change their religion at any time, to practice their religion (within
certain limitations) and to proselytize to others. Some countries deny
some of these rights to their citizens. In some areas of the world, it is
an offense punishable by execution for a person to change their faith from
the state religion to a different faith. But these countries are generally
severely criticized by human rights advocates, and international courts.
Conservative Christians generally believe that only a small subset of
humanity will attain heaven. Many believe that Christians who are unsaved
and persons of other religions will be punished in Hell. In essence,
religious freedom does not exist after death.
Additional ethical and logical problems with Hell:
Some belief systems about Hell have some apparently unjust or
illogical features, when studied within the limitations of human knowledge.
Within the Roman Catholic belief system, two people could die on the
same day, after committing a mortal sin and sincerely attending the Sacrament of Penance.
If one sinned first and experienced the sacrament later, then they would go to Purgatory
for a while and then to Heaven. If the other person performed these same activities in the
reverse order, they would spend eternity in Hell. One's destination would thus be
dependent upon luck, and the order in which deeds are performed. Some feel
that this is not fair or just.
Many conservative Christian denominations teach that
those who are saved
by repentance and trusting in Jesus as Lord and Savior will be saved and
attain heaven at death. Those who have heard the gospel and rejected
it will go to Hell. This raises the question of what happens to
persons who have never heard of Christianity, Jesus or the Gospel. In
the past, religious conservatives generally believed that they would
not be saved. This belief has been the main motivation for the
worldwide missionary movement. Lack of trust of Jesus meant eternal damnation, even if
they did not trust Jesus because they never had the opportunity to
learn about him and his teachings. This appears to be fundamentally
unjust and immoral to an increasing numbers of Christians and others.
Resolution to these conflicts over Hell:
Some approaches have been proposed:
Many denominations teach that the apparent immorality
of God's actions in Hell are not real. All of our concerns will be resolved at the Final
Judgment. Everyone will then understand the justice, wisdom, methods and mercy involved in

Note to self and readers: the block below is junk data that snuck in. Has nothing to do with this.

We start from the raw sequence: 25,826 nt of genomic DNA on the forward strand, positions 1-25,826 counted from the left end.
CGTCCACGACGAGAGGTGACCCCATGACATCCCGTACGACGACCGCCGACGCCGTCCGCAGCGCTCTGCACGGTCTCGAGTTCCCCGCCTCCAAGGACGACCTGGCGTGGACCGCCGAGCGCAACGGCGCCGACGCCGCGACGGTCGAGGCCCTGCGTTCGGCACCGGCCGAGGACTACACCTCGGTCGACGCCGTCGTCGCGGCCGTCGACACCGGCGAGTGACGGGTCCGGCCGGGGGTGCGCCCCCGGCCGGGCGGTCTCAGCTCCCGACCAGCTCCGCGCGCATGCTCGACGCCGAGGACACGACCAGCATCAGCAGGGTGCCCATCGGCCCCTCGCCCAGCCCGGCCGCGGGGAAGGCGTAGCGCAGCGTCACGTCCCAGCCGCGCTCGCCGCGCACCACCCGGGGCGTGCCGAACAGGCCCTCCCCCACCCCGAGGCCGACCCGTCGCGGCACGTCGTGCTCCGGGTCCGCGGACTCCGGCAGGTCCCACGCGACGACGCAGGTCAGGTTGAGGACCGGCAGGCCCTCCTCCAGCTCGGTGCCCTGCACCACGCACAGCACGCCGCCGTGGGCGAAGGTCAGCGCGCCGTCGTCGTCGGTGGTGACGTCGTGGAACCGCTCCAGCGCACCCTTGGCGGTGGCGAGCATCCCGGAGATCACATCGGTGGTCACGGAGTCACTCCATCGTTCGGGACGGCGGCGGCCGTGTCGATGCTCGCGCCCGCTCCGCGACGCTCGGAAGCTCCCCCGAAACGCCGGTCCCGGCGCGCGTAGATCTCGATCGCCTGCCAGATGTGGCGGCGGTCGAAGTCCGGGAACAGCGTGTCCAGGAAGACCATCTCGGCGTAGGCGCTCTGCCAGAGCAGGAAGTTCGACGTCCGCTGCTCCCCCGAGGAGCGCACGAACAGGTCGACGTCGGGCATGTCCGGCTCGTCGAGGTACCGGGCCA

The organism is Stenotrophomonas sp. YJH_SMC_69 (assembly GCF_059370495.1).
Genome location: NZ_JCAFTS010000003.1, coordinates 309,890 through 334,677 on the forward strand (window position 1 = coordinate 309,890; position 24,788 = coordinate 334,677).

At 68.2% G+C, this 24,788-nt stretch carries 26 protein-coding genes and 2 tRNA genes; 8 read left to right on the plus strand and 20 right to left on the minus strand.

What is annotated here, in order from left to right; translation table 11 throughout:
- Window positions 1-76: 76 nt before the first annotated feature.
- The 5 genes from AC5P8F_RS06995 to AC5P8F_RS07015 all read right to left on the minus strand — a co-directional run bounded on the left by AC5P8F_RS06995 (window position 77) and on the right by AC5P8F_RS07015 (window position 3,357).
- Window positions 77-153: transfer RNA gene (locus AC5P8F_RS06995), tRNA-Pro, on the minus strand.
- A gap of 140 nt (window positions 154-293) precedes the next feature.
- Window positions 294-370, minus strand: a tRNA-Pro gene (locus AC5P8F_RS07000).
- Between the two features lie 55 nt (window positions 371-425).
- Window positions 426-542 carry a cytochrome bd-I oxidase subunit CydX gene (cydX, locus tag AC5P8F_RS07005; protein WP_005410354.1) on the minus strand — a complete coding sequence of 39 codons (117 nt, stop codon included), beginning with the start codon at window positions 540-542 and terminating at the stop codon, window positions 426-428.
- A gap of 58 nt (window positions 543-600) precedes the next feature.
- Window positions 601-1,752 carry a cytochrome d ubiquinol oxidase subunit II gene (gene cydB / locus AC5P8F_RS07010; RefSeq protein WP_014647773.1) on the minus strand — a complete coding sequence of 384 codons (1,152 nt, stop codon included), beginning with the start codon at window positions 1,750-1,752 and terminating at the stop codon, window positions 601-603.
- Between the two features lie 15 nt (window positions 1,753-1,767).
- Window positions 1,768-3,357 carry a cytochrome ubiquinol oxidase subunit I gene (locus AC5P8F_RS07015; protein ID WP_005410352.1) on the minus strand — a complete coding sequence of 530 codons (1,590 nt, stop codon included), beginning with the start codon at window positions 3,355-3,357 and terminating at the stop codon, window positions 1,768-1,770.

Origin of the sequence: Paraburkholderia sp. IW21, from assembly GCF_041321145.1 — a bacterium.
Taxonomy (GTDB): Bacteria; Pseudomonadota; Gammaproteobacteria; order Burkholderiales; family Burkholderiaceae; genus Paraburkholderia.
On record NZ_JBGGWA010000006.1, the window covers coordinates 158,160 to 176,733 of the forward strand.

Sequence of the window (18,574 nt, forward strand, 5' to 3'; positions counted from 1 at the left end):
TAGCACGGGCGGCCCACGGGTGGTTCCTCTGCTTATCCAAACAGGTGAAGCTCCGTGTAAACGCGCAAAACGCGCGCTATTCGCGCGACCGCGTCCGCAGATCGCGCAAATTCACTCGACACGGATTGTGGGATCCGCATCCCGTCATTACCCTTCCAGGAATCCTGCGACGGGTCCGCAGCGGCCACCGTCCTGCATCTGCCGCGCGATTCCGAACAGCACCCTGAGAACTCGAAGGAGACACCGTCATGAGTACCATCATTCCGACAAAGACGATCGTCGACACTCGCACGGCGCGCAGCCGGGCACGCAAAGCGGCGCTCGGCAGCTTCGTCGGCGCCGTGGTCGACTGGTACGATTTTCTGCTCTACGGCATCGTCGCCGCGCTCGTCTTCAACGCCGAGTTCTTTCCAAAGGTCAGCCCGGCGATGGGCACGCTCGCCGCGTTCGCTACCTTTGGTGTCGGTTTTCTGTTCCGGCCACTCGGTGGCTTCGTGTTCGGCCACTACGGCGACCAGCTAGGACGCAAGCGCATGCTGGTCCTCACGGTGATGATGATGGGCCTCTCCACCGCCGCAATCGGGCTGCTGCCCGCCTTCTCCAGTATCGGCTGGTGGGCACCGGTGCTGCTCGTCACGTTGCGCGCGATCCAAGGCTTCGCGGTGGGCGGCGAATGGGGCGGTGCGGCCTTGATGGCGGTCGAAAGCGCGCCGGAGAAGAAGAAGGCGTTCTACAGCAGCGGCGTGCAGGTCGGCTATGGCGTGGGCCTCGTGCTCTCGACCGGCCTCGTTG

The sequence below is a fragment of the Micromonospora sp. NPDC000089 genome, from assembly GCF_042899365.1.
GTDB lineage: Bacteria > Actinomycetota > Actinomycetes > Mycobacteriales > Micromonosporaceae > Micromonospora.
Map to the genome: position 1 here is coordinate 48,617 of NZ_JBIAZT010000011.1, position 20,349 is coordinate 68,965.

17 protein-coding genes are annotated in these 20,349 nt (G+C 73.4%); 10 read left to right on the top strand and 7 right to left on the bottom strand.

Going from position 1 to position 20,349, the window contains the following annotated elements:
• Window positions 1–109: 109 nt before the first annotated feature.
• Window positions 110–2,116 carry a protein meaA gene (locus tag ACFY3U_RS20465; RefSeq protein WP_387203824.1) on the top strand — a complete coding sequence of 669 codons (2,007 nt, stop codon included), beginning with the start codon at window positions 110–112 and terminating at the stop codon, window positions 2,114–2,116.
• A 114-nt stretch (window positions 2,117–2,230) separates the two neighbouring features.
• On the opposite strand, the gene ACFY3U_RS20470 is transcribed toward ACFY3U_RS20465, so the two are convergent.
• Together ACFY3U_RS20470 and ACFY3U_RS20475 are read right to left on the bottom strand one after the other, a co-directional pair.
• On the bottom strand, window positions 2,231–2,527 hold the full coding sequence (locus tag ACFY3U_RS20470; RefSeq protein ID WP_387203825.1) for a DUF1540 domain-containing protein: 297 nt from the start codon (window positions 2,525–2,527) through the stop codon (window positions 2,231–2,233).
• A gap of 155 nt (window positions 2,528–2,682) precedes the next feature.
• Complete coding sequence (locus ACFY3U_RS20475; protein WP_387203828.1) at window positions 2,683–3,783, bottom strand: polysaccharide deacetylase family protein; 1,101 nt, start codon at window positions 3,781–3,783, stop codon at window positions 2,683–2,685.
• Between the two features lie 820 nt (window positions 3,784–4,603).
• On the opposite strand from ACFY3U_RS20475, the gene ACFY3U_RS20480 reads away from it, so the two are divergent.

God's decisions to punish the vast majority of the human race, without ceasing, for eternity because they held wrong
Some conservative Christians are in a state of flux over
the issue of sending persons to Hell who have never heard of Jesus,
his Gospel or Christianity. There is a growing belief that
people who have never been exposed to the gospel
will have some sort of second chance to be saved after death. A
consensus is yet to be reached on this point.
Some conservative Christians promote Annihilationism:
the concept that punishment in Hell is not eternal. 1
Rather, it is finite. Its duration is set for each individual in
proportion to the number and seriousness of their sins during their
life on earth. After people have paid for their sins in Hell, they are
annihilated and exist no longer, in any form. This concept does avoid
the concern that many people have over an infinite sentence for a
finite crime or sin.
Some conservative Christians interpret the many severe
tortures in Hell symbolically. They suggest that Hell is not a place
of severe punishment. The main suffering of its inhabitants is caused
by their simple isolation from God.
Some conservative Christians have proposed that God
has two main aspects to his nature: he is both a God of love and a God
of wrath. His concepts of morality are quite dissimilar from ours.
Genesis talks about God's wrath when he carried out an almost complete
genocide of the human race during the worldwide flood. The Book of
Revelation talks about God's wrath being inflicted upon humanity
in the form of terrible punishments during the end times. He is the
creator of the universe, and is both kind and just. It is his perfect
sense of justice that actually requires the eternal punishment of
- E.W. Fudge & R.A. Peterson, "Two views of Hell: A biblical and
theological dialog," InterVarsity Press, (2000) Read
reviews and/or safely purchase this book from Amazon.com online bookstore
Copyright © 2001 by Ontario Consultants on Religious
Originally written: 2001-APR-7
Latest update: 2005-NOV-16
Author: B.A. Robinson